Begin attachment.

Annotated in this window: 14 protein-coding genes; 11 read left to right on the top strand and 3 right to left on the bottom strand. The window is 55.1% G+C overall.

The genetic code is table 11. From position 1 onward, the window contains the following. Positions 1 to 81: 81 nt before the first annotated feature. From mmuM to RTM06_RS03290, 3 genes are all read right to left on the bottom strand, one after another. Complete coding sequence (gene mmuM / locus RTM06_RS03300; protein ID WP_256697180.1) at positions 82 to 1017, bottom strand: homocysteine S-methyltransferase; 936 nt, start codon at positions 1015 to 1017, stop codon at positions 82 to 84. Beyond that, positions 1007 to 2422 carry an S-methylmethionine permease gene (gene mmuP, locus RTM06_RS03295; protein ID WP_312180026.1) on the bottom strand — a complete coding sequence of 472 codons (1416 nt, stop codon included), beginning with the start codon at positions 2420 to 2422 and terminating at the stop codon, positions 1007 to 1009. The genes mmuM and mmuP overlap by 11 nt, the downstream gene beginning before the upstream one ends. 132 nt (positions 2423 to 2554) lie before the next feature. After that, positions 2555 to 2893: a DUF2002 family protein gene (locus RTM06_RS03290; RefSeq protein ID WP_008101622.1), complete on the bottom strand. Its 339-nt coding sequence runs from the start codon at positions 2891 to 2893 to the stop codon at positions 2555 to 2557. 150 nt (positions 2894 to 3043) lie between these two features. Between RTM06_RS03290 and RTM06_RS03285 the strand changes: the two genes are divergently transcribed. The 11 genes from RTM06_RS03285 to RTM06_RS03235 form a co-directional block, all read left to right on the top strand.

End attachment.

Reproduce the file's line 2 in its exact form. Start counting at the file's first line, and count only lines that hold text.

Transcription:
The genetic code is table 11. From position 1 onward, the window contains the following. Positions 1 to 81: 81 nt before the first annotated feature. From mmuM to RTM06_RS03290, 3 genes are all read right to left on the bottom strand, one after another. Complete coding sequence (gene mmuM / locus RTM06_RS03300; protein ID WP_256697180.1) at positions 82 to 1017, bottom strand: homocysteine S-methyltransferase; 936 nt, start codon at positions 1015 to 1017, stop codon at positions 82 to 84. Beyond that, positions 1007 to 2422 carry an S-methylmethionine permease gene (gene mmuP, locus RTM06_RS03295; protein ID WP_312180026.1) on the bottom strand — a complete coding sequence of 472 codons (1416 nt, stop codon included), beginning with the start codon at positions 2420 to 2422 and terminating at the stop codon, positions 1007 to 1009. The genes mmuM and mmuP overlap by 11 nt, the downstream gene beginning before the upstream one ends. 132 nt (positions 2423 to 2554) lie before the next feature. After that, positions 2555 to 2893: a DUF2002 family protein gene (locus RTM06_RS03290; RefSeq protein ID WP_008101622.1), complete on the bottom strand. Its 339-nt coding sequence runs from the start codon at positions 2891 to 2893 to the stop codon at positions 2555 to 2557. 150 nt (positions 2894 to 3043) lie between these two features. Between RTM06_RS03290 and RTM06_RS03285 the strand changes: the two genes are divergently transcribed. The 11 genes from RTM06_RS03285 to RTM06_RS03235 form a co-directional block, all read left to right on the top strand.